"Almost 1 out of 3 people in America will develop shingles during their lifetime. Your risk of shingles increases as you get older. People 60 years of age or older should get vaccinated against this painful disease.
Shingles is also "...
Clinical Trials Experience
Because clinical trials are conducted under widely varying conditions, adverse reaction rates observed in the clinical trials of a drug cannot be directly compared to rates in the clinical trials of another drug and may not reflect the rates observed in practice.
A total of 359 patients with neuropathic pain associated with postherpetic neuralgia have received GRALISE at doses up to 1800 mg daily during placebo-controlled clinical studies. In clinical trials in patients with postherpetic neuralgia, 9.7% of the 359 patients treated with GRALISE and 6.9% of 364 patients treated with placebo discontinued prematurely due to adverse reactions. In the GRALISE treatment group, the most common reason for discontinuation due to adverse reactions was dizziness. Of GRALISE-treated patients who experienced adverse reactions in clinical studies, the majority of those adverse reactions were either “mild” or “moderate”.
Table 4 lists all adverse reactions, regardless of causality, occurring in at least 1% of patients with neuropathic pain associated with postherpetic neuralgia in the GRALISE group for which the incidence was greater than in the placebo group.
Table 4: Treatment-Emergent Adverse Reaction Incidence in
Controlled Trials in Neuropathic Pain Associated with Postherpetic Neuralgia
(Events in at Least 1% of all GRALISE-Treated Patients and More Frequent Than
in the Placebo Group)
|Body System - Preferred Term||GRALISE
N = 359
N = 364
|Ear and Labyrinth Disorders|
|Infections and Infestations|
|Urinary tract infection||1.7||0.5|
|Musculoskeletal and Connective Tissue Disorders|
|Pain in extremity||1.9||0.5|
|Nervous System Disorders|
In addition to the adverse reactions reported in Table 4 above, the following adverse reactions with an uncertain relationship to GRALISE were reported during the clinical development for the treatment of postherpetic neuralgia. Events in more than 1% of patients but equally or more frequently in the GRALISE-treated patients than in the placebo group included blood pressure increase, confusional state, gastroenteritis viral, herpes zoster, hypertension, joint swelling, memory impairment, nausea, pneumonia, pyrexia, rash, seasonal allergy, and upper respiratory infection.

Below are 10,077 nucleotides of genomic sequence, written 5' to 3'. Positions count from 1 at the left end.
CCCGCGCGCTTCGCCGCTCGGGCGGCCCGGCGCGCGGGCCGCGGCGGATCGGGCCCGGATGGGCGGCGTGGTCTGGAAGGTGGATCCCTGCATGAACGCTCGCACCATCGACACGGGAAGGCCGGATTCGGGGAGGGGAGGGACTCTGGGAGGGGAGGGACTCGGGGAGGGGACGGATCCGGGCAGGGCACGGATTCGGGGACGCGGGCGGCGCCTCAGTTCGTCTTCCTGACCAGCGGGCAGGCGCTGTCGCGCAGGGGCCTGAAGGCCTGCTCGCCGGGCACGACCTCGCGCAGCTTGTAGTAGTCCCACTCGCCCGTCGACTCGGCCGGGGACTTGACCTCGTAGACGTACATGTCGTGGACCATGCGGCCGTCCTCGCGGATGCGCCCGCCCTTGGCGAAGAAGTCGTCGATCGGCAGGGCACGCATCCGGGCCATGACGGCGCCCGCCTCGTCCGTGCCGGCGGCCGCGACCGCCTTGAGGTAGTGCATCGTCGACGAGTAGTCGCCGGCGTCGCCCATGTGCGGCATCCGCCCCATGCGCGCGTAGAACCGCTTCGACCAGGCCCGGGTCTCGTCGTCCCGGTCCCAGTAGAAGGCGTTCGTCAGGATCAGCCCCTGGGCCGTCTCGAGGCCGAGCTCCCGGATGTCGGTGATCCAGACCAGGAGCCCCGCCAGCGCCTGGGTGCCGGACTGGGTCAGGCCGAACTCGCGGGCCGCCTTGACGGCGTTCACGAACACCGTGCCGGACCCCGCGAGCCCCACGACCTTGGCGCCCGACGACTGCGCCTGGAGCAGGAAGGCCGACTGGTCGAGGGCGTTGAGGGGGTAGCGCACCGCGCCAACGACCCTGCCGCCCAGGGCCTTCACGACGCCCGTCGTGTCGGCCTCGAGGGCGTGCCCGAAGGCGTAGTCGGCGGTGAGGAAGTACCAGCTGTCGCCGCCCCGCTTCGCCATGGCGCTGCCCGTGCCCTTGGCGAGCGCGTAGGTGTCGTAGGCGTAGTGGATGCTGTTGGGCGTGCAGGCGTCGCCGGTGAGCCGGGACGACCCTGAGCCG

Postmarketing and Other Experience with other Formulations of Gabapentin
In addition to the adverse experiences reported during clinical testing of gabapentin, the following adverse experiences have been reported in patients receiving other formulations of marketed gabapentin. These adverse experiences have not been listed above and data are insufficient to support an estimate of their incidence or to establish causation. The listing is alphabetized: angioedema, blood glucose fluctuation, breast enlargement, elevated creatine kinase, elevated liver function tests, erythema multiforme, fever, hyponatremia, jaundice, movement disorder, Stevens-Johnson syndrome.
Adverse events following the abrupt discontinuation of gabapentin immediate release have also been reported. The most frequently reported events were anxiety, insomnia, nausea, pain and sweating.
Read the Gralise (gabapentin tablets) Side Effects Center for a complete guide to possible side effects
In vitro studies were conducted to investigate the potential of gabapentin to inhibit the major cytochrome P450 enzymes (CYP1A2, CYP2A6, CYP2C9, CYP2C19, CYP2D6,
CYP2E1, and CYP3A4) that mediate drug and xenobiotic metabolism using isoform selective marker substrates and human liver microsomal preparations. Only at the highest concentration tested (171 mcg/mL; 1mM) was a slight degree of inhibition (14% to 30%) of isoform CYP2A6 observed. No inhibition of any of the other isoforms tested was observed at gabapentin concentrations up to 171 mcg/mL (approximately 15 times the Cmax at 3600 mg/day).
Gabapentin is not appreciably metabolized nor does it interfere with the metabolism of commonly coadministered antiepileptic drugs.
The drug interaction data described in this section were obtained from studies involving healthy adults and adult patients with epilepsy.